Meet Joy, taking to the air as one of those ‘Aristocrats of Adagio,’ the Marquis Trio.
knife-throwing of husband Martin.
These fabulous images are from Variety Acts and Turns of the Post War Years, which with its companion DVD Variety Acts and Turns of the Pre War Years together bring us six hours of entertainment from the days when Britain really had talent.
Pathé is famous for bringing the nation the news in pictures before television was born. But the company also introduced cinema-goers to the best in light entertainment: serious and comic singers, popular vocal groups, jazz bands, big bands, comedians, magicians and, of most interest to this blog, circus acts.
Staged and filmed with the highest production values and presented in gleaming, needle-sharp black and white, these dips into the archives provide a hugely entertaining glimpse of a golden age when circus and music hall acts co-existed on the same stage.
Highlights include a strongman hammering a six-inch nail into a block of wood with his bare palm... then puling it out with his teeth. Smartly dressed husband and wife team the Melvilles juggle with their dinner plates. Another juggler, the talkative Gaston Palmer, is particularly engaging. Highlight of his act sees him throwing a full bottle into the air. As it spins, he opens his umbrella and catches the bottle upside-down on the point so the water runs off the brolly like rain.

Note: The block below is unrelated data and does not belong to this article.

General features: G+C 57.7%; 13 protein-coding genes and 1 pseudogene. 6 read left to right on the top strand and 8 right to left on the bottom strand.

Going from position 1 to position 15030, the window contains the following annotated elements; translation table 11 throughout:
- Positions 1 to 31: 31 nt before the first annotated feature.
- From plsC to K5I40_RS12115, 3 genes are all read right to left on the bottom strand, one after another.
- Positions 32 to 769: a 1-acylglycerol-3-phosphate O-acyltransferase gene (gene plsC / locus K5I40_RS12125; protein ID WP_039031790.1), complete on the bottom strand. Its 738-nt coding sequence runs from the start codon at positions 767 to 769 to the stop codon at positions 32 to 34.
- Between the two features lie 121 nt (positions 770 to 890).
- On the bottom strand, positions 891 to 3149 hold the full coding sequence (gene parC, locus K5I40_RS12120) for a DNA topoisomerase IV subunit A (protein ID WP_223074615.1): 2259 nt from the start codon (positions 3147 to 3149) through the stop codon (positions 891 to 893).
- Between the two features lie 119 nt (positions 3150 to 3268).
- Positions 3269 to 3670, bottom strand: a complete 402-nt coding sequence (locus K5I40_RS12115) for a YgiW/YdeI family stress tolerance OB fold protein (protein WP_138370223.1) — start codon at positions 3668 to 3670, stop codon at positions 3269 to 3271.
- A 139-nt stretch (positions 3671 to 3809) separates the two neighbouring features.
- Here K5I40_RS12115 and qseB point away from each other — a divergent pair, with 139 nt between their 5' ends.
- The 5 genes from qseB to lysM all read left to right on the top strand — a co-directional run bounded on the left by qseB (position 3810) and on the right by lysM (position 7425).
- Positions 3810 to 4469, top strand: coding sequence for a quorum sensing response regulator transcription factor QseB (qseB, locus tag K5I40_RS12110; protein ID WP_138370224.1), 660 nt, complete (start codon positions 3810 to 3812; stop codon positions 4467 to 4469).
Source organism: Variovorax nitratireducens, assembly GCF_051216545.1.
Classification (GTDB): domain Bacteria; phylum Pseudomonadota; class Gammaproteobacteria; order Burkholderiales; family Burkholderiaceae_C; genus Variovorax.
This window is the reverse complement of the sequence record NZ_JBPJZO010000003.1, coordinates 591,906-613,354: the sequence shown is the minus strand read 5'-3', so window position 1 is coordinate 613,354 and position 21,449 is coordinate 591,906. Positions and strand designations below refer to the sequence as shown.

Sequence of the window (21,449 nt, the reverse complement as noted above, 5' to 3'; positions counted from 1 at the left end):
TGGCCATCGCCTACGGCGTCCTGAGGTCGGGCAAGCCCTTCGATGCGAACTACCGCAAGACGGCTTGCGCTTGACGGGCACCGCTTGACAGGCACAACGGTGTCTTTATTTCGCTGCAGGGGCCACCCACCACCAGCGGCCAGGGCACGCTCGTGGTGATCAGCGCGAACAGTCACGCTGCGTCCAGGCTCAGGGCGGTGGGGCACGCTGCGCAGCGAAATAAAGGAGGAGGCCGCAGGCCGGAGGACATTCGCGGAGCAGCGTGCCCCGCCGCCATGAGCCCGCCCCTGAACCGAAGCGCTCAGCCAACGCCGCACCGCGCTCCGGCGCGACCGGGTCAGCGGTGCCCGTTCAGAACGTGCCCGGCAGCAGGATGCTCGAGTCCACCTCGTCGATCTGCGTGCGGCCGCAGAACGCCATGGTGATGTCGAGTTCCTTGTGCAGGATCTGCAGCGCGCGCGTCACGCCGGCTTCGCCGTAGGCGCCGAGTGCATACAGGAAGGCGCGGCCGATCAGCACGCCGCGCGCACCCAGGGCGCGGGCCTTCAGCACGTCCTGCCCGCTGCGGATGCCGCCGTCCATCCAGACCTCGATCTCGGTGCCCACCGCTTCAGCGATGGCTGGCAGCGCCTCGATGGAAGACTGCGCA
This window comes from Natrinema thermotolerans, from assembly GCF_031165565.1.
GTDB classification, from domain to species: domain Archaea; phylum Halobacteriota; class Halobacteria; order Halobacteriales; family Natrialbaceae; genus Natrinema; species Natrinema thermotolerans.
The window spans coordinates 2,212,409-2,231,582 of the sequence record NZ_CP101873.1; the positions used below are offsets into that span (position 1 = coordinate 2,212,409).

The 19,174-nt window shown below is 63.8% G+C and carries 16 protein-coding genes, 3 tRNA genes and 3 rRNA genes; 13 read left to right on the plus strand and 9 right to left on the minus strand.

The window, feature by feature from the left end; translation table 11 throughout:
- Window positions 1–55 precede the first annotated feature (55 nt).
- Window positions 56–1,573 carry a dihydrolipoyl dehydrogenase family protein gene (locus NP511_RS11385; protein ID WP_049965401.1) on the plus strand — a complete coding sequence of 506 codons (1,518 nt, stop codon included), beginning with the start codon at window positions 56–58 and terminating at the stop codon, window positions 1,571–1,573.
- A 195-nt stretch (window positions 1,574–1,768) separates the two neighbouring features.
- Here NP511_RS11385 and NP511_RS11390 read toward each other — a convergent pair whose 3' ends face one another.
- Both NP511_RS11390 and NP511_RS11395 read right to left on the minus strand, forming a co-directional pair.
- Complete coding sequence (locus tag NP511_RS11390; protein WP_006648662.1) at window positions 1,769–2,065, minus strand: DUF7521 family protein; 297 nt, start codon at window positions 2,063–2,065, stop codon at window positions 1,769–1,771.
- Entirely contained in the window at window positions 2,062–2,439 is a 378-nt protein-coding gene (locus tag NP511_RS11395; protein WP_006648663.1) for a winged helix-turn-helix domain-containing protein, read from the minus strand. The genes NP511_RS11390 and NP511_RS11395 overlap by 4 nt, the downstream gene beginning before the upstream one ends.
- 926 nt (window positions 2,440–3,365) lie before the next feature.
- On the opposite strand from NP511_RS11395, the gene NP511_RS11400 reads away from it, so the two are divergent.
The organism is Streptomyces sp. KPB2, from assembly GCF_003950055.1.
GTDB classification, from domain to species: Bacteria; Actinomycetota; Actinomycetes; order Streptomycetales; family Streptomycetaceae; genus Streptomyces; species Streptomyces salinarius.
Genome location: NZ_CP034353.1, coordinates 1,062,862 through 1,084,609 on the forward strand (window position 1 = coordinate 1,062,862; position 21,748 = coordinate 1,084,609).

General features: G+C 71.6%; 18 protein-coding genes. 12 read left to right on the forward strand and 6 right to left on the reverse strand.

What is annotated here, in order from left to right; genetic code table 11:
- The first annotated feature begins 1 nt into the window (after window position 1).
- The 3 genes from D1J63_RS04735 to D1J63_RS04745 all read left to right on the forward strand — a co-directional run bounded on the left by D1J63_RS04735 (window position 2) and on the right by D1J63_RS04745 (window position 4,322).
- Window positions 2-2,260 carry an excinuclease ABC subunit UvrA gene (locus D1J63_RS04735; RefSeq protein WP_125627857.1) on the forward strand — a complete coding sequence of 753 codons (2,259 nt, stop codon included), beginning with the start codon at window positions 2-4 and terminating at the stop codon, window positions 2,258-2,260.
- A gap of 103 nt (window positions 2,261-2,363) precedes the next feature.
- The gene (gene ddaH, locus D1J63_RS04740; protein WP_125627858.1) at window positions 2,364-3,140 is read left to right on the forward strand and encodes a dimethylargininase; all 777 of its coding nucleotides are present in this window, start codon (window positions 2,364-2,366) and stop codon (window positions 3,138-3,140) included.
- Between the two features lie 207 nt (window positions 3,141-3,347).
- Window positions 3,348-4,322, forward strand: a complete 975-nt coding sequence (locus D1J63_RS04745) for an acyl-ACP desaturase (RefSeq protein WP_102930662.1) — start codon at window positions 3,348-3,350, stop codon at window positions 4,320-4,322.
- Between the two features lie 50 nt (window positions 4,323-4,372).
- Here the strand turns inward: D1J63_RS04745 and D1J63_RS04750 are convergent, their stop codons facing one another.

|Rehearsing the horses of the Continental Circus|
in the 1930s
In addition to performance clips, there are fascinating mini-documentaries including a day in the life of a West End showgirl, a clip of a chorus girl's efforts to set a record for 8000 continuous high kicks, and a look at the horses of the Continental Circus being rehearsed.
See also my reviews of classic circus movie Trapeze and Mexican circus documentary Circo.
For more on the history of circus and the amazing lives of today's circus performers, read Circus Mania - The Ultimate Book For Anyone Who Dreamed of Running Away With The Circus.
Click here to buy Circus Mania from Amazon.
"A brilliant account of a vanishing art form."
- Mail on Sunday
|Joy breathes a sigh of relief now the knives are safely home!|